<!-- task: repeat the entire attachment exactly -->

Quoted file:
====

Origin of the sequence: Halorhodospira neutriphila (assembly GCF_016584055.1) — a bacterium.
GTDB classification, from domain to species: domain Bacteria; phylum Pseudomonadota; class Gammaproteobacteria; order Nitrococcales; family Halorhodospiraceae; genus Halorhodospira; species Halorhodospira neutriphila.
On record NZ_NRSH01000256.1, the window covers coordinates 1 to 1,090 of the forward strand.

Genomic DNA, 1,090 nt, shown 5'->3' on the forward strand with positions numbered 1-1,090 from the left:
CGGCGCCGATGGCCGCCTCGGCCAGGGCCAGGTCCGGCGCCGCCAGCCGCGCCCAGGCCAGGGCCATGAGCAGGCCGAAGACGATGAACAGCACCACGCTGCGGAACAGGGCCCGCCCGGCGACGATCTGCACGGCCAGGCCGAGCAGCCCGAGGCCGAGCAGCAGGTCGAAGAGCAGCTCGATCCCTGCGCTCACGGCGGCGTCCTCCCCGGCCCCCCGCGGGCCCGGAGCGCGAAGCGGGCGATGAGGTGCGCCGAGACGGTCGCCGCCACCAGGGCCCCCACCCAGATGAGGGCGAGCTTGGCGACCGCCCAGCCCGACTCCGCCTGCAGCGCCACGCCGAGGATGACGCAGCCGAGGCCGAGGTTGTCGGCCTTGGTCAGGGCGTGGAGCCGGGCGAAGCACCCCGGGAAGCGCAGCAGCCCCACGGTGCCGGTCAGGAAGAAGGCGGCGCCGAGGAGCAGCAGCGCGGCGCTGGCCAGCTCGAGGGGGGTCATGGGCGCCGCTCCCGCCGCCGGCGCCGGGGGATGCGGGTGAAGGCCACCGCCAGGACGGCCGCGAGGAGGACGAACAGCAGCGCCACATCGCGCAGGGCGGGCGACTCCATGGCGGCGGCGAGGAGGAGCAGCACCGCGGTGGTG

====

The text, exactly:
Origin of the sequence: Halorhodospira neutriphila (assembly GCF_016584055.1) — a bacterium.
GTDB classification, from domain to species: domain Bacteria; phylum Pseudomonadota; class Gammaproteobacteria; order Nitrococcales; family Halorhodospiraceae; genus Halorhodospira; species Halorhodospira neutriphila.
On record NZ_NRSH01000256.1, the window covers coordinates 1 to 1,090 of the forward strand.

Genomic DNA, 1,090 nt, shown 5'->3' on the forward strand with positions numbered 1-1,090 from the left:
CGGCGCCGATGGCCGCCTCGGCCAGGGCCAGGTCCGGCGCCGCCAGCCGCGCCCAGGCCAGGGCCATGAGCAGGCCGAAGACGATGAACAGCACCACGCTGCGGAACAGGGCCCGCCCGGCGACGATCTGCACGGCCAGGCCGAGCAGCCCGAGGCCGAGCAGCAGGTCGAAGAGCAGCTCGATCCCTGCGCTCACGGCGGCGTCCTCCCCGGCCCCCCGCGGGCCCGGAGCGCGAAGCGGGCGATGAGGTGCGCCGAGACGGTCGCCGCCACCAGGGCCCCCACCCAGATGAGGGCGAGCTTGGCGACCGCCCAGCCCGACTCCGCCTGCAGCGCCACGCCGAGGATGACGCAGCCGAGGCCGAGGTTGTCGGCCTTGGTCAGGGCGTGGAGCCGGGCGAAGCACCCCGGGAAGCGCAGCAGCCCCACGGTGCCGGTCAGGAAGAAGGCGGCGCCGAGGAGCAGCAGCGCGGCGCTGGCCAGCTCGAGGGGGGTCATGGGCGCCGCTCCCGCCGCCGGCGCCGGGGGATGCGGGTGAAGGCCACCGCCAGGACGGCCGCGAGGAGGACGAACAGCAGCGCCACATCGCGCAGGGCGGGCGACTCCATGGCGGCGGCGAGGAGGAGCAGCACCGCGGTGGTG